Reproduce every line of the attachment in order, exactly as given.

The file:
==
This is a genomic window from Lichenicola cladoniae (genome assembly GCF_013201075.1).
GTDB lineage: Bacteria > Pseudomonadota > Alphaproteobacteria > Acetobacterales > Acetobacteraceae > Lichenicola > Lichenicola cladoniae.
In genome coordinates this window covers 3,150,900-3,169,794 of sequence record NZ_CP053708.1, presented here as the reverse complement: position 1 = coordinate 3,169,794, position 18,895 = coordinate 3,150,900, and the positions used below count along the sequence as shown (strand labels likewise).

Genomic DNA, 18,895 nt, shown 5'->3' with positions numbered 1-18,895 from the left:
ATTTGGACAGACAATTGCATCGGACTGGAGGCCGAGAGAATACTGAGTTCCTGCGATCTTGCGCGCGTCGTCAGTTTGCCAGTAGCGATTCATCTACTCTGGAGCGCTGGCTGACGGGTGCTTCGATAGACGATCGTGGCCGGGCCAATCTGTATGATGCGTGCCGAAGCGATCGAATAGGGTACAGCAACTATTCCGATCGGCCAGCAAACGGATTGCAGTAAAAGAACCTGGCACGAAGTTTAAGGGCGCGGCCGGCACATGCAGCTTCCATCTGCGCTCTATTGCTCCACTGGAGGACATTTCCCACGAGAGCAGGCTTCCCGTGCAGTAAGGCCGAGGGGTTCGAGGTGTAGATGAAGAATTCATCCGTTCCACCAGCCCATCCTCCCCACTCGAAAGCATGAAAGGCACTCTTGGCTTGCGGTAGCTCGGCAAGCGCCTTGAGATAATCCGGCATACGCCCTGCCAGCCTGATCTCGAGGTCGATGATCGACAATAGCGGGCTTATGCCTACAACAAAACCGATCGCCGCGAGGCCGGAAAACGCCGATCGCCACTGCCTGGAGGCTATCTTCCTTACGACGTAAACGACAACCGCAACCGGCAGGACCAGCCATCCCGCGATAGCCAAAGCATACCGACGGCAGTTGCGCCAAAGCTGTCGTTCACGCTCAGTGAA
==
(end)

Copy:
This is a genomic window from Lichenicola cladoniae (genome assembly GCF_013201075.1).
GTDB lineage: Bacteria > Pseudomonadota > Alphaproteobacteria > Acetobacterales > Acetobacteraceae > Lichenicola > Lichenicola cladoniae.
In genome coordinates this window covers 3,150,900-3,169,794 of sequence record NZ_CP053708.1, presented here as the reverse complement: position 1 = coordinate 3,169,794, position 18,895 = coordinate 3,150,900, and the positions used below count along the sequence as shown (strand labels likewise).

Genomic DNA, 18,895 nt, shown 5'->3' with positions numbered 1-18,895 from the left:
ATTTGGACAGACAATTGCATCGGACTGGAGGCCGAGAGAATACTGAGTTCCTGCGATCTTGCGCGCGTCGTCAGTTTGCCAGTAGCGATTCATCTACTCTGGAGCGCTGGCTGACGGGTGCTTCGATAGACGATCGTGGCCGGGCCAATCTGTATGATGCGTGCCGAAGCGATCGAATAGGGTACAGCAACTATTCCGATCGGCCAGCAAACGGATTGCAGTAAAAGAACCTGGCACGAAGTTTAAGGGCGCGGCCGGCACATGCAGCTTCCATCTGCGCTCTATTGCTCCACTGGAGGACATTTCCCACGAGAGCAGGCTTCCCGTGCAGTAAGGCCGAGGGGTTCGAGGTGTAGATGAAGAATTCATCCGTTCCACCAGCCCATCCTCCCCACTCGAAAGCATGAAAGGCACTCTTGGCTTGCGGTAGCTCGGCAAGCGCCTTGAGATAATCCGGCATACGCCCTGCCAGCCTGATCTCGAGGTCGATGATCGACAATAGCGGGCTTATGCCTACAACAAAACCGATCGCCGCGAGGCCGGAAAACGCCGATCGCCACTGCCTGGAGGCTATCTTCCTTACGACGTAAACGACAACCGCAACCGGCAGGACCAGCCATCCCGCGATAGCCAAAGCATACCGACGGCAGTTGCGCCAAAGCTGTCGTTCACGCTCAGTGAA